This is not a 10 step, motivational, "what I learned in business" post. I am just telling you the one thing that any decent manager has already told you, that pre-planning is key. I ride with about 50 different sales reps on a semi-regular basis, I like to think I've seen it all. The best reps, without question, are the reps that have great organizational skills. In such a bohemian industry, where we are all peddling expressions of art/ intoxicating elixir/ natural products, it would seem that listening to "the man" would go against all of the rebellious intuition that landed us in the business in the first place. It does go against our instinct. It feels like a corporate, commodity driven approach to such a romantic product. Fight against that stigma. Here's the clichéd expression I'll trot out for this: "If you're not ahead of it, you're behind it". There's no way around it, all the charm and good intentions won't save you.

So, you may ask, how am I supposed to change? I'm not an organized person, my car is a mess, I'm a right-brainer for god's sake! That's fine, that's why you get excited about sherry and "a little" bret. You don't need to change you DNA. You need to do just 2 things: preplan and take notes.

You know how it's awesome how you can't even see your first account before 10am? That only means that you need to get all of your day's planning done before that first appointment. What do you need to plan? You need to have a quick outline of everything you need to talk to everyone about, written down. You need to remind them about old business(that taking notes thing), follow up on things they've asked you about previously, inform them of product updates, etc and scout new opportunities. Then there's note taking. While you are working your day, your accounts will invariably assume that you are their secretary. It's your role to keep them on point and reminded of all of the things they asked you to remind them about. They have a dozen sales reps, you have 80 accounts. They aren't expected to remember stuff, how are you supposed to? Write it down! Figure out a way to plan things forward, look back at notes, figure out your best method. Maybe you use a tablet or a computer. Whatever works. Just stay ahead of it.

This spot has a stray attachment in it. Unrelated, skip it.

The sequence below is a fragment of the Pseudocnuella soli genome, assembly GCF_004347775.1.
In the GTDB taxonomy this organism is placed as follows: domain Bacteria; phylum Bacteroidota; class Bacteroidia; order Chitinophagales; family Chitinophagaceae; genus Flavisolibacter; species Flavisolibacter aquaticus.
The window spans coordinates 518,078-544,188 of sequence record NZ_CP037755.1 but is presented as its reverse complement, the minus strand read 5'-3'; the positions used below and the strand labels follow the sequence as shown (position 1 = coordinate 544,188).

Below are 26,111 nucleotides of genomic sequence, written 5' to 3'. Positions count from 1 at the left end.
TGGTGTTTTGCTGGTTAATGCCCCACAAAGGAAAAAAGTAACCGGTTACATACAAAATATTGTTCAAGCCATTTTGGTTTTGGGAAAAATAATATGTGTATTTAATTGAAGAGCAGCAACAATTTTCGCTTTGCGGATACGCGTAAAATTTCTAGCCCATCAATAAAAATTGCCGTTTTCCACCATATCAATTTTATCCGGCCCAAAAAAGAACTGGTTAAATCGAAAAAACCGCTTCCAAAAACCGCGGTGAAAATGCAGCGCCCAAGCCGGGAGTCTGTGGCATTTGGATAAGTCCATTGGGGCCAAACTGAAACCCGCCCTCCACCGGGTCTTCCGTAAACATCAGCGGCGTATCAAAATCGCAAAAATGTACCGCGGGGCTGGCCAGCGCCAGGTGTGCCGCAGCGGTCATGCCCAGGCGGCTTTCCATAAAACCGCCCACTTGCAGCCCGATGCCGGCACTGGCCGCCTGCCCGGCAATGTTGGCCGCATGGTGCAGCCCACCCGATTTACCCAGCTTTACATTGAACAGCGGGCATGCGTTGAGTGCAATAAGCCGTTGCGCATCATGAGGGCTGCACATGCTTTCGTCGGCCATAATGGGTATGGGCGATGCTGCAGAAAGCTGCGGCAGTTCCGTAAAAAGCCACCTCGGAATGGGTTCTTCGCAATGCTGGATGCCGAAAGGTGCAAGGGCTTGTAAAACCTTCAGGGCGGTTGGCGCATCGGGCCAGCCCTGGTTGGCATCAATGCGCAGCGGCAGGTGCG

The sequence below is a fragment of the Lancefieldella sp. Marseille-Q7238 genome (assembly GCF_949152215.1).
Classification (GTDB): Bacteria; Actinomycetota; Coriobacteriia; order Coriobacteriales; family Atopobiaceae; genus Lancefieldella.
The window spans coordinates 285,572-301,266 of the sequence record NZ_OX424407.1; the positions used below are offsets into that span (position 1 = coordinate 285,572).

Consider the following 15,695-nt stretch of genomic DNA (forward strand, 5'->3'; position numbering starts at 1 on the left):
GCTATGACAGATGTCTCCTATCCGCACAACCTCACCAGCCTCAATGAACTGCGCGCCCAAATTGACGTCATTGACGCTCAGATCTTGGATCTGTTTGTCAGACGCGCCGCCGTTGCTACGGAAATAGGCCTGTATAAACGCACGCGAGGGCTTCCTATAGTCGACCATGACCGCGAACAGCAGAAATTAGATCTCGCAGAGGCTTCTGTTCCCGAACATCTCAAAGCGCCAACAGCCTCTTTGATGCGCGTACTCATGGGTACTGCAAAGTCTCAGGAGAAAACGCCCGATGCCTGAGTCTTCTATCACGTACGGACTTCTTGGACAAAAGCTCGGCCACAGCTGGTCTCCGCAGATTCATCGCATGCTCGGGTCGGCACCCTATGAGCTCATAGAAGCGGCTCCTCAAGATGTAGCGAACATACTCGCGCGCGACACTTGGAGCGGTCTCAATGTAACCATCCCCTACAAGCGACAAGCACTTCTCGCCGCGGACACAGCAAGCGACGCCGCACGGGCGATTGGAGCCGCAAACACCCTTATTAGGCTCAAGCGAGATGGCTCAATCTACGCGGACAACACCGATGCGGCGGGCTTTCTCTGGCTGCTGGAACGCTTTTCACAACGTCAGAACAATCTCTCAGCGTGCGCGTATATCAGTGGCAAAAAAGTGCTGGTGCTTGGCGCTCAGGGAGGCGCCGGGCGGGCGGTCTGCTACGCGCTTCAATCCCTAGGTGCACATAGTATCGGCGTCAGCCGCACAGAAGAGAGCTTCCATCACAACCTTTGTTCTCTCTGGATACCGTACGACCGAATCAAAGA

You know how they say that showing up is half the battle/ well, your competition shows up too. I guarantee, if you are the most organized rep, you will sell the most wine.